We present a pressure-conductive rubber sensor using a liquid-metal-polydimethylsiloxane (PDMS) composite suitable for incorporation onto surfaces with a complex curvature such as the human body. The composite is synthesized by physical mixing of Galinstan and PDMS based on magnetic stirring. This composite is conductive only when a mechanical pressure exceeding the threshold value or strain is applied; the pristine state of the composite is not conductive. The threshold value can be controlled by adjusting the mixing ratio of liquid metal and PDMS. This material is mechanically robust, allowing it to operate reliably under various elastic deformations such as pressing, stretching, and bending without structural failure and performance degradation. Moreover, a fabricated sensor array can detect the distribution of the applied pressure in plane. As a feasibility study, we demonstrate a pressure-conductive rubber sensor for detecting finger movements and bio-signals such as blood pressure and respiration rate. Our results reveal that our rubber sensor is practical as a wearable sensor because of its mechanical robustness and electrical reliability.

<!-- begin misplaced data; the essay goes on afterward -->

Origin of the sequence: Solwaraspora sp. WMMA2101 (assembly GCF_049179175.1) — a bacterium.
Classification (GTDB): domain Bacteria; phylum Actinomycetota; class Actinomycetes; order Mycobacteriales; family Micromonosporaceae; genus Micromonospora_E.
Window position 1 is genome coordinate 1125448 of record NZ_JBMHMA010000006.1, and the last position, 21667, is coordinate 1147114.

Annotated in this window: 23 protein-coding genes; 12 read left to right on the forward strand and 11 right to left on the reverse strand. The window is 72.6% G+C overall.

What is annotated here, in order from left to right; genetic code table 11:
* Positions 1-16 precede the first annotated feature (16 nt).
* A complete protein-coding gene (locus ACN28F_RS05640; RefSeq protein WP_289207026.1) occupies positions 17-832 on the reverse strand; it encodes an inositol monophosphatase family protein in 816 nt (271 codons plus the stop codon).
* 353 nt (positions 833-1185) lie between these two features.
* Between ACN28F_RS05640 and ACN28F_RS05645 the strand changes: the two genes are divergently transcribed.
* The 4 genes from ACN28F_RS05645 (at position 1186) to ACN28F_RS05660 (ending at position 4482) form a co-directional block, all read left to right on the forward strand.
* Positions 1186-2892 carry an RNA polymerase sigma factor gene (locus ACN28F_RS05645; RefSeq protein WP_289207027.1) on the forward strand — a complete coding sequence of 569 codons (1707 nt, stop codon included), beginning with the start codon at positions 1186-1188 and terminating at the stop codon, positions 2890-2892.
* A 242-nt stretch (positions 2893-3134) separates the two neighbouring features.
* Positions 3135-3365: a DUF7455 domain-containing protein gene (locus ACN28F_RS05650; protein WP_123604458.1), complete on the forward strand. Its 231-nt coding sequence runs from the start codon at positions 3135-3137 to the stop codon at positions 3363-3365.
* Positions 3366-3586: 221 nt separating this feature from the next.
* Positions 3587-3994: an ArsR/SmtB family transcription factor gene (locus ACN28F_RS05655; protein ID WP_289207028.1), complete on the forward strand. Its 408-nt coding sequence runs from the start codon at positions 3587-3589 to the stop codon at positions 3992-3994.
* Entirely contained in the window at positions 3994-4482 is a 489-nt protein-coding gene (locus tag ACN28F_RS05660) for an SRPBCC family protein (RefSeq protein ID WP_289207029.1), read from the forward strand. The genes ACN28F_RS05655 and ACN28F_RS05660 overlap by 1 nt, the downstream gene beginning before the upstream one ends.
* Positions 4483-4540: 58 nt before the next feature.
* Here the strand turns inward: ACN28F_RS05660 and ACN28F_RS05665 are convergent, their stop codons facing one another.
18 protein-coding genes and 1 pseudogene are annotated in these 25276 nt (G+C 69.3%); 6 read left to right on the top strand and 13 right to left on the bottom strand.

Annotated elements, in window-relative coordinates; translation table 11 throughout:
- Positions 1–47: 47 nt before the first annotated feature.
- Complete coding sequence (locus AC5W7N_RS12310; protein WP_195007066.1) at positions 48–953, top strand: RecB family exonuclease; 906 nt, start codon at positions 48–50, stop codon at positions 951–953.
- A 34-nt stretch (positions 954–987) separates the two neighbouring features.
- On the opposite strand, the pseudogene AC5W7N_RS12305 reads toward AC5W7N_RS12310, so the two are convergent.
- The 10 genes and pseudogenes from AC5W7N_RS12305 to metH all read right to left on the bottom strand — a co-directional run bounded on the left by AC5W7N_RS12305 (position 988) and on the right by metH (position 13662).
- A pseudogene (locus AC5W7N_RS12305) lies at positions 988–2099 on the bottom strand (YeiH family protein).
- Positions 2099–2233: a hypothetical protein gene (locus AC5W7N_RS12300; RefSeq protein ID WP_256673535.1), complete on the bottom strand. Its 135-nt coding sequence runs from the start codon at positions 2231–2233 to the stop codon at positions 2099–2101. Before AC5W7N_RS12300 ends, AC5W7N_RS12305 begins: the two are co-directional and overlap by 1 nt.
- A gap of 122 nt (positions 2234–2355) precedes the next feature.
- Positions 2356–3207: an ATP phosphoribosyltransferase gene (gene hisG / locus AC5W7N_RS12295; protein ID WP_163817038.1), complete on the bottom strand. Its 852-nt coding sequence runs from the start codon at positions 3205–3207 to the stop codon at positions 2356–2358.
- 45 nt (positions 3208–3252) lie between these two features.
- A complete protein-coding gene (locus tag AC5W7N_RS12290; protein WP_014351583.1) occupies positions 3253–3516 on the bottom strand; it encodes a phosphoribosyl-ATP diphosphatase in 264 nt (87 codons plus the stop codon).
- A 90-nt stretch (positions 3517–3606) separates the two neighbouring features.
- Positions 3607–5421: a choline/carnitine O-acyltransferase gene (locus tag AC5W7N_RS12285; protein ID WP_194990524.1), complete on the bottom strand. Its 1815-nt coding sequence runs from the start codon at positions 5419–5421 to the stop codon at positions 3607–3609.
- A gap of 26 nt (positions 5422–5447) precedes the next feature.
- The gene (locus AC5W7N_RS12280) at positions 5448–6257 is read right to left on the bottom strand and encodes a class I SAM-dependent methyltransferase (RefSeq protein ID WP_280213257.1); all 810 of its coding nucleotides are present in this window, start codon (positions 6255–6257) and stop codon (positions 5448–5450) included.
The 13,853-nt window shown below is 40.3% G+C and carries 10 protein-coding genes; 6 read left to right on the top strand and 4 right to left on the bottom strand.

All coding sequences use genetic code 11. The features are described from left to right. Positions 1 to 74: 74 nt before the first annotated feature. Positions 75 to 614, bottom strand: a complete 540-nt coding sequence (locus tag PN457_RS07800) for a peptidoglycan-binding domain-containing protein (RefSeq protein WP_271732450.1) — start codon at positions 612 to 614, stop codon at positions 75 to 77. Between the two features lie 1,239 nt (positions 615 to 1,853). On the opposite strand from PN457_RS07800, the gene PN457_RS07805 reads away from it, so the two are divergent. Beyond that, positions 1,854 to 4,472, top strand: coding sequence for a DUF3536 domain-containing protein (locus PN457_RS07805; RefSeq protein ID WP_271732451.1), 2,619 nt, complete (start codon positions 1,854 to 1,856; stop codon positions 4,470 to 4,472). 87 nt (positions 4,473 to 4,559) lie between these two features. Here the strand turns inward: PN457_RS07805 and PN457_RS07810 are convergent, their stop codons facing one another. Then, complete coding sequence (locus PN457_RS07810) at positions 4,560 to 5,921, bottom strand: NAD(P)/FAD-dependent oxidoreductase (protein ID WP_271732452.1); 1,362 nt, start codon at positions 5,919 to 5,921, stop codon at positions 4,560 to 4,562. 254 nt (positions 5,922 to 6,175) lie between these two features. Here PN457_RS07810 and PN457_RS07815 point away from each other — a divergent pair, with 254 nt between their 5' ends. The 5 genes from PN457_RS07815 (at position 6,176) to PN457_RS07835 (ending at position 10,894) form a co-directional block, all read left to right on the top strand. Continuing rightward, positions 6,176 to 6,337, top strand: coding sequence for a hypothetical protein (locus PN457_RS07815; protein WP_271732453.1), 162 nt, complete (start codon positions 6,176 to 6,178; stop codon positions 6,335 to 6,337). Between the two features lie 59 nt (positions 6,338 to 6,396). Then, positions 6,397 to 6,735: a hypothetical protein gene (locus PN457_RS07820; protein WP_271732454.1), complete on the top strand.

Bibliographical noteFunding Information:
This work was supported by the Basic Science Research Program (Grant Nos. 2018R1A2A1A05023556 and 2018R1D1A1B07047119 ) of the National Research Foundation and Korea University Grant , Korea.
- Electrical conductivity
- Liquid metal
- Pressure conductive rubber
ASJC Scopus subject areas
- Electronic, Optical and Magnetic Materials
- Condensed Matter Physics
- Surfaces, Coatings and Films
- Metals and Alloys
- Electrical and Electronic Engineering